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Ex-democrat threatens his former Senate colleague

"Don't take us for granted."

That was the message the former Democrat Senator from Connecticut Chris Dodd sent his old Senate colleague -- and now President -- Barack Obama on Thursday in an exclusive Fox News interview.  

I. MPAA Threatens SOPA opposers

But Mr. Dodd, now CEO of the Motion Picture Association of America, didn't stop there.  He went on to threaten his former Congressional colleagues -- both Republican and Democrat -- who together formed the bipartisan resistance that sunk the House's "Stop Online Piracy Act" (SOPA) (H.R. 3261) and Senate's "PROTECT IP Act" (PIPA) (S.968).

Obama flag
U.S. President Barack Obama [Image Source: SFGate]

He comments, "Candidly, those who count on quote 'Hollywood' for support need to understand that this industry is watching very carefully who's going to stand up for them when their job is at stake.  Don't ask me to write a check for you when you think your job is at risk and then don't pay any attention to me when my job is at stake."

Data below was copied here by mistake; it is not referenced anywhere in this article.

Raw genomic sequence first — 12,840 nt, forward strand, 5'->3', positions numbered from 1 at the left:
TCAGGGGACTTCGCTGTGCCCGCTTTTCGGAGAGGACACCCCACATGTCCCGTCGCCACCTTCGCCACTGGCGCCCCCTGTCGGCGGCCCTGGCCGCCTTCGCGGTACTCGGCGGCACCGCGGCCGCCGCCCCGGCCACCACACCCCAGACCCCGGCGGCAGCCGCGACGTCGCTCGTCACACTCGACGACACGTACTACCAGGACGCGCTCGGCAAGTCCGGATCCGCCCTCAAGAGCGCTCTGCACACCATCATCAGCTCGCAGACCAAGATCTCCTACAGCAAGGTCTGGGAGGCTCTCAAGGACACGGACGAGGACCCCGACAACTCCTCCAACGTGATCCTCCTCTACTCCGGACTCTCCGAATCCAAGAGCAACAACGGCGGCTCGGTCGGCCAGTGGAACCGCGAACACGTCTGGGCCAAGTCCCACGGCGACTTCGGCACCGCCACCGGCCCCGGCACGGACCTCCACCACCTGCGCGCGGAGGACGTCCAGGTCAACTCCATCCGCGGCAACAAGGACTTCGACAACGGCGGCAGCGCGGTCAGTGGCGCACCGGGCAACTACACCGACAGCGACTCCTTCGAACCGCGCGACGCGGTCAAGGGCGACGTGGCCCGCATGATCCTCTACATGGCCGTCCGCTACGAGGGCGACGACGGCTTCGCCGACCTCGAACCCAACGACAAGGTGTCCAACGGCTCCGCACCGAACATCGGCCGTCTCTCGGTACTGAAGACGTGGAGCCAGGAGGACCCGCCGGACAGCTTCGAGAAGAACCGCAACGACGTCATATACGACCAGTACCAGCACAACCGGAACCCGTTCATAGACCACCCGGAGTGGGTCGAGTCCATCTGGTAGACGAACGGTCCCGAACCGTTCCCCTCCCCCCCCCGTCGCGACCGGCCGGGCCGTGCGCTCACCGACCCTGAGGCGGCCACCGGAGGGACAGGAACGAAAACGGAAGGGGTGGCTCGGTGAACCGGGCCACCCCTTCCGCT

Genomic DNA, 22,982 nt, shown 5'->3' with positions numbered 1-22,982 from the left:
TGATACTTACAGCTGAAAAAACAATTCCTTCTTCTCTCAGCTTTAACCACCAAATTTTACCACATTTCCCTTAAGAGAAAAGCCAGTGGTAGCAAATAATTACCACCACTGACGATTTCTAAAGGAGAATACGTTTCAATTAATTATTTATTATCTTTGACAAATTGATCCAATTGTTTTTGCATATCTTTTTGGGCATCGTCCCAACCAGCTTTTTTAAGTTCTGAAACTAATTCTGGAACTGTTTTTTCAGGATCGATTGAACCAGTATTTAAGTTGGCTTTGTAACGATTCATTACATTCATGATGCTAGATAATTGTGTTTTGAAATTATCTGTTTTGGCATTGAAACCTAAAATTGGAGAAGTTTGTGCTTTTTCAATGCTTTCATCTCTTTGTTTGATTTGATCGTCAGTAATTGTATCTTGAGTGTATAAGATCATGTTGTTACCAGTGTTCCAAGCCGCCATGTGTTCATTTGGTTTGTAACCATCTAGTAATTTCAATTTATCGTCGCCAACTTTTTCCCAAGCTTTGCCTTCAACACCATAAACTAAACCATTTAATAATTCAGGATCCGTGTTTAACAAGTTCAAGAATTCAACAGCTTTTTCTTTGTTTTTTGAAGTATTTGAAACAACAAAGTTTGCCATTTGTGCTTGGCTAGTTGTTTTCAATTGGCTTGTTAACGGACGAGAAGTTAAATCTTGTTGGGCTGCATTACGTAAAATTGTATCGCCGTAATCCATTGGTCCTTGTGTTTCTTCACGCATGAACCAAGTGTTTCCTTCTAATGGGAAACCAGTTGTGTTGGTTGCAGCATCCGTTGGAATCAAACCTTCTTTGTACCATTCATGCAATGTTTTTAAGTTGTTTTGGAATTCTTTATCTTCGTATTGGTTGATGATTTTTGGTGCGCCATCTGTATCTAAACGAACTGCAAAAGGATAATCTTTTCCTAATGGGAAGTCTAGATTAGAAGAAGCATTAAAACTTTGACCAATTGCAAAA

Despite seeing record profits, driven by a 35 percent rise in Blu Ray movie sales Chris Dodd and the MPAA insist that the movie industry is in dire trouble due to piracy.  He points to Avatar being stolen 21 million times as one example of piracy's decimating blow to the movie industry.  Of course he purposefully fails to note that Avatar made almost $3B USD at the box office worldwide.

He does his best to argue for Orwellian laws like SOPA, by trying to recharacterize the issue as a matter of little guys getting exploited, "You can complain and say, well, actors make a lot of money and they don't have to worry about this.  You tell that to that camera guy, you tell that to that makeup artist, you tell that to that truck driver out there who made, makes a living because they work in this industry."

Chris Dodd
MPAA's corpulent CEO Chris Dodd
[Image Source: Scott J. Ferrell/Congressional Quarterly/Newscom]

Chris Dodd ran against President Obama in 2008, but lost.  Afterwards he turned to a new career in lobbying, quickly securing his high-paying job as MPAA chief.

II. Editorial Take: Bribery is the Staus Quo in D.C. Today